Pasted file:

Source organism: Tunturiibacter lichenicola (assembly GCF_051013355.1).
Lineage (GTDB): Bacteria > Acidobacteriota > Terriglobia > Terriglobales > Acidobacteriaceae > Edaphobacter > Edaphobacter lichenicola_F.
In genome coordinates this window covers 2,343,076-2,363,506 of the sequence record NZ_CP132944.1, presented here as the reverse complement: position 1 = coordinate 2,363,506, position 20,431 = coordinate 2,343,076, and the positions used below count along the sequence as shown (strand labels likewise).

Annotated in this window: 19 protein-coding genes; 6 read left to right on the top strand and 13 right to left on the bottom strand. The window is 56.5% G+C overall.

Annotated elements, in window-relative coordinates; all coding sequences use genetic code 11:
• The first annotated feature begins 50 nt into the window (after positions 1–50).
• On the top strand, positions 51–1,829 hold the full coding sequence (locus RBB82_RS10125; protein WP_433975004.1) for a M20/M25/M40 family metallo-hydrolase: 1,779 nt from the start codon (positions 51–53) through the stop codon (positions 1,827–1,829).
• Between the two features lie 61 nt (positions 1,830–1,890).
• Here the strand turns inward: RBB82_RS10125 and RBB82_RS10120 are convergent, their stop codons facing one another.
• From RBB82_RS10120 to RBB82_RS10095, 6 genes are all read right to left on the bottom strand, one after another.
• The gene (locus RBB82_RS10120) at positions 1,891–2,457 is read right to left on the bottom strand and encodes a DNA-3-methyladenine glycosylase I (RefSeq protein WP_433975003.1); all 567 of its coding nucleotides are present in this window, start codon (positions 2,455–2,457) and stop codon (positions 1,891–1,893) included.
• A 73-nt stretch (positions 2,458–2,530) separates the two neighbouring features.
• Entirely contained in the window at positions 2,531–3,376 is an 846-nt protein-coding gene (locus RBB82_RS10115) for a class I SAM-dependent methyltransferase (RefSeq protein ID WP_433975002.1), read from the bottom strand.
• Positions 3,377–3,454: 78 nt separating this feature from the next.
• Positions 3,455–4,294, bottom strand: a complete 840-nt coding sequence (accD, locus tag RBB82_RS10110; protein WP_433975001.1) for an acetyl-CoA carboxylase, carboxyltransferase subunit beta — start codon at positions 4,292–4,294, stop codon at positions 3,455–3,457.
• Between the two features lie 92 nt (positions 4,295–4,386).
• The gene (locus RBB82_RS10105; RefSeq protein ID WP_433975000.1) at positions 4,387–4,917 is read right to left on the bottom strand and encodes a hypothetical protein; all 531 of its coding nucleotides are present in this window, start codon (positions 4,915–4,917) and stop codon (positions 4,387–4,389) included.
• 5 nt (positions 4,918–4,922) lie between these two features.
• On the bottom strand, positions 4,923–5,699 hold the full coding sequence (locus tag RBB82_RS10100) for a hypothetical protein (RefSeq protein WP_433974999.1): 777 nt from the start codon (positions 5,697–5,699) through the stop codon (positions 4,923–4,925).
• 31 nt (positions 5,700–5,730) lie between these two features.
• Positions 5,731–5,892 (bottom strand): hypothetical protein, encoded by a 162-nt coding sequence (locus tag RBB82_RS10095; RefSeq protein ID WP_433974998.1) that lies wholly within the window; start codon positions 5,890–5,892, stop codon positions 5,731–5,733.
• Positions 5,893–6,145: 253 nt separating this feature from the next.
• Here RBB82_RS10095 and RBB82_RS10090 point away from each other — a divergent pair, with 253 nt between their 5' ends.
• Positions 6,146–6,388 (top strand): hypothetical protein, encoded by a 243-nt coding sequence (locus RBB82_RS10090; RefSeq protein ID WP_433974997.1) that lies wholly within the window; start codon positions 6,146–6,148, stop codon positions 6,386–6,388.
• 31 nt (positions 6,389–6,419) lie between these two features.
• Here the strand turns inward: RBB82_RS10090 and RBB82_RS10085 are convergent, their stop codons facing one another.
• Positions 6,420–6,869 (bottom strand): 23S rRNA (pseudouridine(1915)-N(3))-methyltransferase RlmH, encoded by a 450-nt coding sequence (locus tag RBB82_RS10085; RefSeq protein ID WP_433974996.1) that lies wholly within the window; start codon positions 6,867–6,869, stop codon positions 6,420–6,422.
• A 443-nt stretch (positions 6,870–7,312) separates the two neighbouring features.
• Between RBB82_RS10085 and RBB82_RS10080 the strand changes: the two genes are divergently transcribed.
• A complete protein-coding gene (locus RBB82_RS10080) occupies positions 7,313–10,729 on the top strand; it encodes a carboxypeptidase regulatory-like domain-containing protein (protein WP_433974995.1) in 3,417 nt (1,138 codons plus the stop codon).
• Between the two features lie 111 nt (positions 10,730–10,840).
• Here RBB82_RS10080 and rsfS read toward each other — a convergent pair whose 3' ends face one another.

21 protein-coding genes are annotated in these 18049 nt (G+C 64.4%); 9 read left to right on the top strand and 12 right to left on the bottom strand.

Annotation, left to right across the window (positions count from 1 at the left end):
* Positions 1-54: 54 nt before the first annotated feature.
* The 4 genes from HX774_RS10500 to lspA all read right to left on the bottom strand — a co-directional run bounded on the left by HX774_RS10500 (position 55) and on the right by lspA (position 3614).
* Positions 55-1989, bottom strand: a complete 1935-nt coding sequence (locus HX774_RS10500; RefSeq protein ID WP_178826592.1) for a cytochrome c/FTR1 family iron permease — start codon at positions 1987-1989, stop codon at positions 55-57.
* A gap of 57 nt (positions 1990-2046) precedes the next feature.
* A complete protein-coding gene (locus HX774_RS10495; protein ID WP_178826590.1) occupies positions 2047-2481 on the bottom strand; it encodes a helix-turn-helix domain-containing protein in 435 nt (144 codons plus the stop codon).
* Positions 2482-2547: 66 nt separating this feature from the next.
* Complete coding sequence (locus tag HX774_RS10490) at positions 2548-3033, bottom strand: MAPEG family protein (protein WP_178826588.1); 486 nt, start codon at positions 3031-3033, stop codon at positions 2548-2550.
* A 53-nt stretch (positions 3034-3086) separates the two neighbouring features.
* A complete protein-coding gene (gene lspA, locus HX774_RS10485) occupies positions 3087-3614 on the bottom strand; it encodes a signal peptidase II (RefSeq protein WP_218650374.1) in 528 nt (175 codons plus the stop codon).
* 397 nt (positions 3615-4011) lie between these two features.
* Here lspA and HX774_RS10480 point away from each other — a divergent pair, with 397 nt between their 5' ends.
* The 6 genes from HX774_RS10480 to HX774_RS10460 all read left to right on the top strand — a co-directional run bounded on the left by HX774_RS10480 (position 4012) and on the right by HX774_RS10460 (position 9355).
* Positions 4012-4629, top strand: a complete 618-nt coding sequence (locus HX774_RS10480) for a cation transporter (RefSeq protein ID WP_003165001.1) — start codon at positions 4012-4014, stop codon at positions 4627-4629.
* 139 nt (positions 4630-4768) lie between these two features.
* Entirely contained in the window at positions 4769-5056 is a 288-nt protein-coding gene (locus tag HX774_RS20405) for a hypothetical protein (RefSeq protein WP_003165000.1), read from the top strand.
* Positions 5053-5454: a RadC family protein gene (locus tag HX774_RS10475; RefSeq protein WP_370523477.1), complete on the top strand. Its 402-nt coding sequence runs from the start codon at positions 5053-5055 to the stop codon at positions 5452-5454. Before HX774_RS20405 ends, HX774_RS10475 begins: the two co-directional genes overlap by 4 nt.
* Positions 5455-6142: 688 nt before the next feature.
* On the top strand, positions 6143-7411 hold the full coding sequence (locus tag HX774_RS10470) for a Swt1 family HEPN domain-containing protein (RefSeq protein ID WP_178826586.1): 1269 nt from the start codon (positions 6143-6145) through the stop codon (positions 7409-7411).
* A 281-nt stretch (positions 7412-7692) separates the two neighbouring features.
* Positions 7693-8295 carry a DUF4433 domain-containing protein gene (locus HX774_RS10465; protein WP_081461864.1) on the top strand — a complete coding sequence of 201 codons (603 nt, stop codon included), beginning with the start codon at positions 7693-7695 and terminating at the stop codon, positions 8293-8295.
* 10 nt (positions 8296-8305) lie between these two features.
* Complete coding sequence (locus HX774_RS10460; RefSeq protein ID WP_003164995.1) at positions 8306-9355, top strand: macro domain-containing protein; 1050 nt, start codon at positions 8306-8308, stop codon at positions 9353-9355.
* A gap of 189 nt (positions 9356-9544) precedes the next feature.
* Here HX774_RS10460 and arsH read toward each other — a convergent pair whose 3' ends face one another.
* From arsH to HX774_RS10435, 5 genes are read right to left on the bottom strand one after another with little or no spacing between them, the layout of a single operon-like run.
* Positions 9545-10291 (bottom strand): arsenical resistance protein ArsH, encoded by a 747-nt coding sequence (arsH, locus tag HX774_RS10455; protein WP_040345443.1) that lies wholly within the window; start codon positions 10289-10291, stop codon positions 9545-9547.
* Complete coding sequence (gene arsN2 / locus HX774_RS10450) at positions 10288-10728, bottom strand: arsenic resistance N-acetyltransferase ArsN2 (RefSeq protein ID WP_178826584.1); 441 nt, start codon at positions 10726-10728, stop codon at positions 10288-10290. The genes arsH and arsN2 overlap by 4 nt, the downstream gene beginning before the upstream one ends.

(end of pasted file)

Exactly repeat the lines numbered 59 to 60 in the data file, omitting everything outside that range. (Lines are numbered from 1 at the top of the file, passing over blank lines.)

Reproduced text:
* From arsH to HX774_RS10435, 5 genes are read right to left on the bottom strand one after another with little or no spacing between them, the layout of a single operon-like run.
* Positions 9545-10291 (bottom strand): arsenical resistance protein ArsH, encoded by a 747-nt coding sequence (arsH, locus tag HX774_RS10455; protein WP_040345443.1) that lies wholly within the window; start codon positions 10289-10291, stop codon positions 9545-9547.